If that dividend payment gets cut pain compounds on top of pain as many dividend investors consider a declining dividend to be a sell signal, locking in further losses for existing debt holders. What’s more, many value stocks carry a high debt load from acquisitions and/or buying back their own stock. So you end up hoping either the debt can be paid down or a new growth channel emerges before the profit pool goes away. Each quarter the dividend payments must be made while debts are serviced & rolled over.

As rates go up, bonds become relatively more attractive than equities (particularly equities that have a bunch of debt associated with them & a dividend that might get cut as debt service costs rise).

The future is anything but certain.

But the emotional pain is real.

And you must be willing to eat that pain long enough for either the company to fight through market changes, or for analysts to believe in a different narrative of the company. And while you do so, you are underperforming the index almost every day until the bull market ends.

“Growth shares have surged to the highest levels versus cheap equities since the dot-com bubble, underscoring fierce demand for companies less exposed to the gyrations of the economic cycle. Stocks posting a strong return on equity are near their most expensive since 1990, according to Sanford C. Bernstein & Co. To cap it all, tech multiples have jumped toward 2009 highs relative to the broader gauge. It all suggests an “extreme” valuation gap is setting the stock market up for a rotation away from winners in favor of the losers, according to Morgan Stanley, echoing a growing number of Wall Street strategists. … the most-loved equities look decidedly expensive in this melt-up. And all bets are off on how they will fare in any correction, with the projected earnings expansion for growth stocks this year not much stronger than peers”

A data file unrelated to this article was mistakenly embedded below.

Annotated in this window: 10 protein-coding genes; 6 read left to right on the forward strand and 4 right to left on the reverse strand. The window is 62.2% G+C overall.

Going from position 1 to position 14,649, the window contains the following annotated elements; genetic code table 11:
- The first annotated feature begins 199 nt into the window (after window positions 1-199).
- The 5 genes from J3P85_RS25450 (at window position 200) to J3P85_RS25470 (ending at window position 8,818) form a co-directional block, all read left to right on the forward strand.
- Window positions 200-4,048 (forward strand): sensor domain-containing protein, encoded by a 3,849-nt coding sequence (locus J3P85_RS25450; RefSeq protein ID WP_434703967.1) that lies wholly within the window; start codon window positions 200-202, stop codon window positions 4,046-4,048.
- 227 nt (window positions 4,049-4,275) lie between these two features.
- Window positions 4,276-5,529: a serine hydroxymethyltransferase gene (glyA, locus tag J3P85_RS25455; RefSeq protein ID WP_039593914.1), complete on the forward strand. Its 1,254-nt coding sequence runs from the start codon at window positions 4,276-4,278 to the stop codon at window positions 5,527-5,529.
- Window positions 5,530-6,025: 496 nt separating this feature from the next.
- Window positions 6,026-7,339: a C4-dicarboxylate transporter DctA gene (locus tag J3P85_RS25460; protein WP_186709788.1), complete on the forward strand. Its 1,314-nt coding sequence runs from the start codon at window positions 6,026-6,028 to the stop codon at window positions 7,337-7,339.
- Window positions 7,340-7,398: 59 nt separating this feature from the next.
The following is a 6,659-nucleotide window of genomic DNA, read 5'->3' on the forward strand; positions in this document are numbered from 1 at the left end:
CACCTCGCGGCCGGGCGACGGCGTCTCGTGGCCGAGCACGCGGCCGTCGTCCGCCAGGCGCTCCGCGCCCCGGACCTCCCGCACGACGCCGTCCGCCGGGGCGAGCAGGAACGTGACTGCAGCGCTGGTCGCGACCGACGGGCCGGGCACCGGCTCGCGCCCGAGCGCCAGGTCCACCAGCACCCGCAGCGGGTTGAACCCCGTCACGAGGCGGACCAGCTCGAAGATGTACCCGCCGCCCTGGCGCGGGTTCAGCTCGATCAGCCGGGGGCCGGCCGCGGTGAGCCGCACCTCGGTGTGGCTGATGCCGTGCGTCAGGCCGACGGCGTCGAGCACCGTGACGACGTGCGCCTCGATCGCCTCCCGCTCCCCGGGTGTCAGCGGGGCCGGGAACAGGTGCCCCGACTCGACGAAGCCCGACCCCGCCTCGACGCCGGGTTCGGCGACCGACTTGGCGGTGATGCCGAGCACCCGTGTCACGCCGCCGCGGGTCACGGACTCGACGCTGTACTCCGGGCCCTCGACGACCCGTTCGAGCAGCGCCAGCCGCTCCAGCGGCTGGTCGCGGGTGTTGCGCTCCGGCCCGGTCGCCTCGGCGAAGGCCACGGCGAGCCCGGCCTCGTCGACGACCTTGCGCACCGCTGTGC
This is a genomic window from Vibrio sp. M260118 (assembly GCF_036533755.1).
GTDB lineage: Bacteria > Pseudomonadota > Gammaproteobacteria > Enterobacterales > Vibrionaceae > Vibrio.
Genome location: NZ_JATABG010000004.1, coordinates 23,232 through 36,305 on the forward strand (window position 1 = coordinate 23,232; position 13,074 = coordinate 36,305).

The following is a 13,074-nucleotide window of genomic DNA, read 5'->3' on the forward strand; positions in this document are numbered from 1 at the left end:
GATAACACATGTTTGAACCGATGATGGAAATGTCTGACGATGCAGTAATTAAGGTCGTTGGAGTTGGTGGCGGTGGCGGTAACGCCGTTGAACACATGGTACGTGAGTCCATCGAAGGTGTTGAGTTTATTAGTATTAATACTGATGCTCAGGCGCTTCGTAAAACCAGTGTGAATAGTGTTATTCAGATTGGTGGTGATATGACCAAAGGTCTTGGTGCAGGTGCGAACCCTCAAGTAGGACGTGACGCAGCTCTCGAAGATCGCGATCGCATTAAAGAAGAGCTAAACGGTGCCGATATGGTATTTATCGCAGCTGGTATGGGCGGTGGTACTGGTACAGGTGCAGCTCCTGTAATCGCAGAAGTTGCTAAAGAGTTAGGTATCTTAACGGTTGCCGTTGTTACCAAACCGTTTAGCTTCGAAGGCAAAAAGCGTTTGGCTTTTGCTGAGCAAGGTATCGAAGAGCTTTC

And even outperformance in a crash could mean still losing, but losing slightly less than the index.

To some degree, this is why momentum investing can be more rewarding than value investing. The shifts come quickly & you often know if you are right or wrong in short order. Whereas with a value play you can eat pain for months or years before it finally turns around – or not.

This is part of why it can help to have multiple brokerage accounts. One for active management where you regularly take score, buy good set ups & regularly enter & exit positions. Then the other account where the value investments are segregated into something you rarely look at & the daily noise of the market doesn’t have any impact on.

Health Sector Not So Healthy

The health sector cratered yesterday on fear of ‘Medicare for All’ gutting the sector.

The stock is down 13.3% so far in April, on track for its biggest one-month decline since February 2009 when it fell 30.64%. UnitedHealth shares initially rose Tuesday after it reported first-quarter earnings and revenue that beat Wall Street’s expectations. But the stock quickly gave up those gains on jitters from investors over drug pricing reform and “Medicare for All” proposals from Democratic lawmakers.